The Queensland Eye Institute in collaboration with the Queensland University of Technology has bioengineered a range of unique antioxidant therapies that may reduce vision damage in the future.
In a recent article published in the respected journal, Neurochemistry International*, A/Prof Nigel Barnett of the Queensland Eye Institute and colleagues, including noted organic chemist Professor Steven Bottle (Queensland University of Technology) have developed new and improved antioxidant compounds.
So what is so different about these compounds over other, existing antioxidant compounds and why are antioxidants important in eye disease?
I posed these two questions to A/Prof Barnett who explained his team’s research. We’ve all heard the term ‘antioxidants’ and know they’re good for us but what exactly are they and why do we need new ones?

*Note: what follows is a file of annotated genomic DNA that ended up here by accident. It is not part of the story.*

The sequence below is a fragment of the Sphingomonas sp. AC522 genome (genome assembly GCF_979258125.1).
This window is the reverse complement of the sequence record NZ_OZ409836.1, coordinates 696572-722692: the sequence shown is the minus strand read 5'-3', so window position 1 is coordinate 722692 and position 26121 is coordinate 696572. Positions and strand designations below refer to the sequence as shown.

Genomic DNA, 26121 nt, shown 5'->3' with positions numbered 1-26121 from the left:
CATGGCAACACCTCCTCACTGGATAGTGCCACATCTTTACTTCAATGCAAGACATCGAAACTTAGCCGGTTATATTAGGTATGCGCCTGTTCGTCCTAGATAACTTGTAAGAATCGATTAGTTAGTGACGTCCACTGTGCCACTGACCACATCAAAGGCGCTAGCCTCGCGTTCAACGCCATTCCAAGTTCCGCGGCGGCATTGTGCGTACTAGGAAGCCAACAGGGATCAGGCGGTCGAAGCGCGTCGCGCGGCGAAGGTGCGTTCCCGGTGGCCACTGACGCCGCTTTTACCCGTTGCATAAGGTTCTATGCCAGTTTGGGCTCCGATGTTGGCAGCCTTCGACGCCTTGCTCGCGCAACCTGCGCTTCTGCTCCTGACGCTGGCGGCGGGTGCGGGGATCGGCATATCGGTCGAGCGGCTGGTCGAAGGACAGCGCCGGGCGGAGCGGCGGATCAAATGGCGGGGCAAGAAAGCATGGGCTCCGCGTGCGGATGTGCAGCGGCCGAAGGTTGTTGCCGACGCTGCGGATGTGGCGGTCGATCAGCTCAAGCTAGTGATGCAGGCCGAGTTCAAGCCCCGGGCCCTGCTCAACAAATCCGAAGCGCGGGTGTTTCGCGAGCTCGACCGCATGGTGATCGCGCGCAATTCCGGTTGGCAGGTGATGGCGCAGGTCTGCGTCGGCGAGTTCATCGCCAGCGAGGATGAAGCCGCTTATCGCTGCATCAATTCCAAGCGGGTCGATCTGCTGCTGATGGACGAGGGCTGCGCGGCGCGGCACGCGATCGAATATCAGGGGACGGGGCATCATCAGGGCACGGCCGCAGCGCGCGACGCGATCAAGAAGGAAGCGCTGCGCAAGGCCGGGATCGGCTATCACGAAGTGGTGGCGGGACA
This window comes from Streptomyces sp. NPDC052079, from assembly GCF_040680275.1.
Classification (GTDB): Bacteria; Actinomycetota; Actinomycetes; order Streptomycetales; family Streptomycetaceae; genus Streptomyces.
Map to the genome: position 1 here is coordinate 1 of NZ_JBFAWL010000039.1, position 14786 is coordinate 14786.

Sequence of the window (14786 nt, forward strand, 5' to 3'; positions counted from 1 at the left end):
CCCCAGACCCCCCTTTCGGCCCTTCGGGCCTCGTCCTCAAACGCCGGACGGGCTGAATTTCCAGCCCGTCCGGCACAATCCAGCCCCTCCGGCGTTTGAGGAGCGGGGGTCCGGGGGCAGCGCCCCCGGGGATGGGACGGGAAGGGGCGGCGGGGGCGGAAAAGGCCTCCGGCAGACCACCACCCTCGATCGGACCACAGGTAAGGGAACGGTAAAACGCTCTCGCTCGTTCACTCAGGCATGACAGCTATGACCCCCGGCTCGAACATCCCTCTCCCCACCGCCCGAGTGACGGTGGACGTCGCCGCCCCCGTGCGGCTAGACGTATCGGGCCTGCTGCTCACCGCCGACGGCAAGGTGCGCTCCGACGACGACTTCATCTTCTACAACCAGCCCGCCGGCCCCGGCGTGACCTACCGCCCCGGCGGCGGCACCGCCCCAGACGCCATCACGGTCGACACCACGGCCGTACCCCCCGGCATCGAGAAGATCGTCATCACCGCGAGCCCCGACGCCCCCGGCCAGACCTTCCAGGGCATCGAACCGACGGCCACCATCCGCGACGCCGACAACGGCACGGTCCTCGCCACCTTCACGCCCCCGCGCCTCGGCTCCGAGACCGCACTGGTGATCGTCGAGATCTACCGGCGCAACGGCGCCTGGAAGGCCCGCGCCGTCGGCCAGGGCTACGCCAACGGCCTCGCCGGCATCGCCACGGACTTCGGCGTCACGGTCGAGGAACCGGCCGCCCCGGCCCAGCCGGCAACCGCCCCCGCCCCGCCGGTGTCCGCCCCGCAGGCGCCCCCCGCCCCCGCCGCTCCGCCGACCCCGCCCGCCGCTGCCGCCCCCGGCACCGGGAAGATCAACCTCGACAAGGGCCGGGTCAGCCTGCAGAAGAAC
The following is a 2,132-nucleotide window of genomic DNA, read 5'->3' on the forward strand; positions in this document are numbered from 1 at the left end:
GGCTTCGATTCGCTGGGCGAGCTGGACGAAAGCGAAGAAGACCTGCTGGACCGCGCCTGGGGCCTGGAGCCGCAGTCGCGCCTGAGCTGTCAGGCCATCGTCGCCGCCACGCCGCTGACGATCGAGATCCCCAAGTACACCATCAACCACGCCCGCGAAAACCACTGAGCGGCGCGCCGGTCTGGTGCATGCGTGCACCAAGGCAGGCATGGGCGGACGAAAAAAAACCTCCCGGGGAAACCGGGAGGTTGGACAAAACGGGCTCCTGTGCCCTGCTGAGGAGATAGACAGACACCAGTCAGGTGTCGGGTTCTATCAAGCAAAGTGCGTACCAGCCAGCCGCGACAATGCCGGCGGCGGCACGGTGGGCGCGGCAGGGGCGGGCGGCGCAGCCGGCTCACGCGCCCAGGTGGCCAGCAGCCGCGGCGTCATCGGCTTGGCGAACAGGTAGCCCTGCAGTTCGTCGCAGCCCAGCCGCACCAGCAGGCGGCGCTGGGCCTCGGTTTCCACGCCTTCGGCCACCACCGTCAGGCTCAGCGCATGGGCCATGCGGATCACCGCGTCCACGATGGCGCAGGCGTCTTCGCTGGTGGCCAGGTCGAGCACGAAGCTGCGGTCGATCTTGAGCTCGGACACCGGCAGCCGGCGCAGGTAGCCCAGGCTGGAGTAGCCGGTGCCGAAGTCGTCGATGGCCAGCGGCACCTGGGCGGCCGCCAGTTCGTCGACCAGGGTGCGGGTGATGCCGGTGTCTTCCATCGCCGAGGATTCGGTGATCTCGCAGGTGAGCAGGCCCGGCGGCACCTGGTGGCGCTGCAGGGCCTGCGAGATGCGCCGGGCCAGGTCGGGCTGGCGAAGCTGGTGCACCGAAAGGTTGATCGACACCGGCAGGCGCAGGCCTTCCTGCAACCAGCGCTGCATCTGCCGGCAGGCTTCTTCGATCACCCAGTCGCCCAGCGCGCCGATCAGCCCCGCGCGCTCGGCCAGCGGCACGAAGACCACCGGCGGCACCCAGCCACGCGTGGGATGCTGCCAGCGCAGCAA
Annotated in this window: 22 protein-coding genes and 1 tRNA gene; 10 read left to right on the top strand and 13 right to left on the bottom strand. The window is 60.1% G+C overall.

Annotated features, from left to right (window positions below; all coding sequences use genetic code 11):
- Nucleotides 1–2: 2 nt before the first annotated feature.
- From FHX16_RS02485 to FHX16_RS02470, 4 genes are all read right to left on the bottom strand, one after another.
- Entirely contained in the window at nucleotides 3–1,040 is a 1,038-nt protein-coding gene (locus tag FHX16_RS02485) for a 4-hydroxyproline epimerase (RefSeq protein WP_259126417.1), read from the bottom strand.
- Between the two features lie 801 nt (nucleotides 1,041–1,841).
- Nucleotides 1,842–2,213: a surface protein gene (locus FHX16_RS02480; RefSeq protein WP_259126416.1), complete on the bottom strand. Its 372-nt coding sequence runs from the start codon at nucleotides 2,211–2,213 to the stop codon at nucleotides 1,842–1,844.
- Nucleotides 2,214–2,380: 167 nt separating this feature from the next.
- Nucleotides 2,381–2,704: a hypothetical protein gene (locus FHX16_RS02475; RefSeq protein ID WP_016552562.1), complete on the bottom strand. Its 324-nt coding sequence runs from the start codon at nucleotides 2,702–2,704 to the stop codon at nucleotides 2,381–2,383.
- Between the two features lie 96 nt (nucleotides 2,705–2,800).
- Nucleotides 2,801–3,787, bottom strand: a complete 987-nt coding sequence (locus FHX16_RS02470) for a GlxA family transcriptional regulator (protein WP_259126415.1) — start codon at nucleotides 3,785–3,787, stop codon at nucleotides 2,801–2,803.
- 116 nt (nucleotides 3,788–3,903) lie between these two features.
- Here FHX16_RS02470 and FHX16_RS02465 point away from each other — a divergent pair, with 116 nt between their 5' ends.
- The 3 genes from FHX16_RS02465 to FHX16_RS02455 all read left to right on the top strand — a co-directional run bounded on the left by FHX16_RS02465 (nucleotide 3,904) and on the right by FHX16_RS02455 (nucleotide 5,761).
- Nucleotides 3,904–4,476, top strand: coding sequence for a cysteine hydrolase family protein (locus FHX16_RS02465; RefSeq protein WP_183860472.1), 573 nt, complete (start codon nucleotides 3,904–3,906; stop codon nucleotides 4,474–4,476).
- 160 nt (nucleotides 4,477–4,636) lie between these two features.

Too many oxygen molecules (for example from direct sunlight) produce free radicals that can be devastating on fragile eye tissue. Daily, our body performs a balancing act between using oxygen effectively and eliminating excess oxygen. Free radicals are destroyed by antioxidants, preventing damage to tissues; in this case eyes and your vision. In these experiments, the new antioxidants substantially reduced free radicals!
A/Prof Barnett emphasised the importance of this latest success, ‘not only will it help us to understand and treat vision damage but there are many other serious conditions where reducing oxidative stress is vital, including cardiac and neurodegenerative diseases.’